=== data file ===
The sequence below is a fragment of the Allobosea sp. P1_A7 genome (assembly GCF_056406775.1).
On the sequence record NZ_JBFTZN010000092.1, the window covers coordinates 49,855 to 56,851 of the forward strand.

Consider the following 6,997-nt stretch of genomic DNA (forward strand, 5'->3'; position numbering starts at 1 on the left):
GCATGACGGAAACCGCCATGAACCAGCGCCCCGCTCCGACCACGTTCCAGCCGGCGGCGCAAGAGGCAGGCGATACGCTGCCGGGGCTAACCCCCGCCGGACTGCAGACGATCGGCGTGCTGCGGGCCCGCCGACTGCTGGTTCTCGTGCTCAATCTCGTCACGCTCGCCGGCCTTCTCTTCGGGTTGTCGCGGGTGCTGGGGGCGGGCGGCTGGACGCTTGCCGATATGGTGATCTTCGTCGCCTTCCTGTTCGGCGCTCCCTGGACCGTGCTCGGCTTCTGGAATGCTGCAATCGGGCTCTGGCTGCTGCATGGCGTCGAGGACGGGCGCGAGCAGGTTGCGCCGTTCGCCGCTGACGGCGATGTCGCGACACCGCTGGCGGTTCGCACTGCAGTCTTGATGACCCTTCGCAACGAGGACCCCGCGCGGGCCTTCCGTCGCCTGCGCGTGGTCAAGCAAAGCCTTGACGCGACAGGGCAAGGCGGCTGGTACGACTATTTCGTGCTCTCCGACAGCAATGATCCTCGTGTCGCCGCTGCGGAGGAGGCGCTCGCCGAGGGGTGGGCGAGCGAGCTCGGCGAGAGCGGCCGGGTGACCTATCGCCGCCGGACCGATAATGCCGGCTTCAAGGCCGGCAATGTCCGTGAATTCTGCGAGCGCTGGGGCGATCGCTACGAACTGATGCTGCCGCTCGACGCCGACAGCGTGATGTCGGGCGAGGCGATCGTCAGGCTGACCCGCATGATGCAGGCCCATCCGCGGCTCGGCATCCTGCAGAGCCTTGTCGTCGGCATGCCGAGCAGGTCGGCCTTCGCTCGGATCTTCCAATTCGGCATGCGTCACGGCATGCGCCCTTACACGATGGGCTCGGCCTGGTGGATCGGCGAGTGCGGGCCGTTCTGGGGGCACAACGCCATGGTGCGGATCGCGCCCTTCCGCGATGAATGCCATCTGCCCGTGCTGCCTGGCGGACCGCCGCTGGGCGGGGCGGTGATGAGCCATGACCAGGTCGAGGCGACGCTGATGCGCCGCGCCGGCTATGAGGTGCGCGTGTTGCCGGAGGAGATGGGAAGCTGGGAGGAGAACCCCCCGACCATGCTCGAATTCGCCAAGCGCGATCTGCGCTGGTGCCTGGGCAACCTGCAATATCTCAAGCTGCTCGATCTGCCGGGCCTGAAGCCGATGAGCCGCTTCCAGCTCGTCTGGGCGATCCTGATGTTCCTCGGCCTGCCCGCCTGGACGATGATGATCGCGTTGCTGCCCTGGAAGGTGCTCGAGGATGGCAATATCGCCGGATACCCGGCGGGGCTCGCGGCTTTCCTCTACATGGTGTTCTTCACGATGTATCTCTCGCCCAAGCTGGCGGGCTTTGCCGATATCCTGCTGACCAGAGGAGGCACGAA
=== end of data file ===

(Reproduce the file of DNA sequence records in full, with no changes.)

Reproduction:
The sequence below is a fragment of the Allobosea sp. P1_A7 genome (assembly GCF_056406775.1).
On the sequence record NZ_JBFTZN010000092.1, the window covers coordinates 49,855 to 56,851 of the forward strand.

Consider the following 6,997-nt stretch of genomic DNA (forward strand, 5'->3'; position numbering starts at 1 on the left):
GCATGACGGAAACCGCCATGAACCAGCGCCCCGCTCCGACCACGTTCCAGCCGGCGGCGCAAGAGGCAGGCGATACGCTGCCGGGGCTAACCCCCGCCGGACTGCAGACGATCGGCGTGCTGCGGGCCCGCCGACTGCTGGTTCTCGTGCTCAATCTCGTCACGCTCGCCGGCCTTCTCTTCGGGTTGTCGCGGGTGCTGGGGGCGGGCGGCTGGACGCTTGCCGATATGGTGATCTTCGTCGCCTTCCTGTTCGGCGCTCCCTGGACCGTGCTCGGCTTCTGGAATGCTGCAATCGGGCTCTGGCTGCTGCATGGCGTCGAGGACGGGCGCGAGCAGGTTGCGCCGTTCGCCGCTGACGGCGATGTCGCGACACCGCTGGCGGTTCGCACTGCAGTCTTGATGACCCTTCGCAACGAGGACCCCGCGCGGGCCTTCCGTCGCCTGCGCGTGGTCAAGCAAAGCCTTGACGCGACAGGGCAAGGCGGCTGGTACGACTATTTCGTGCTCTCCGACAGCAATGATCCTCGTGTCGCCGCTGCGGAGGAGGCGCTCGCCGAGGGGTGGGCGAGCGAGCTCGGCGAGAGCGGCCGGGTGACCTATCGCCGCCGGACCGATAATGCCGGCTTCAAGGCCGGCAATGTCCGTGAATTCTGCGAGCGCTGGGGCGATCGCTACGAACTGATGCTGCCGCTCGACGCCGACAGCGTGATGTCGGGCGAGGCGATCGTCAGGCTGACCCGCATGATGCAGGCCCATCCGCGGCTCGGCATCCTGCAGAGCCTTGTCGTCGGCATGCCGAGCAGGTCGGCCTTCGCTCGGATCTTCCAATTCGGCATGCGTCACGGCATGCGCCCTTACACGATGGGCTCGGCCTGGTGGATCGGCGAGTGCGGGCCGTTCTGGGGGCACAACGCCATGGTGCGGATCGCGCCCTTCCGCGATGAATGCCATCTGCCCGTGCTGCCTGGCGGACCGCCGCTGGGCGGGGCGGTGATGAGCCATGACCAGGTCGAGGCGACGCTGATGCGCCGCGCCGGCTATGAGGTGCGCGTGTTGCCGGAGGAGATGGGAAGCTGGGAGGAGAACCCCCCGACCATGCTCGAATTCGCCAAGCGCGATCTGCGCTGGTGCCTGGGCAACCTGCAATATCTCAAGCTGCTCGATCTGCCGGGCCTGAAGCCGATGAGCCGCTTCCAGCTCGTCTGGGCGATCCTGATGTTCCTCGGCCTGCCCGCCTGGACGATGATGATCGCGTTGCTGCCCTGGAAGGTGCTCGAGGATGGCAATATCGCCGGATACCCGGCGGGGCTCGCGGCTTTCCTCTACATGGTGTTCTTCACGATGTATCTCTCGCCCAAGCTGGCGGGCTTTGCCGATATCCTGCTGACCAGAGGAGGCACGAA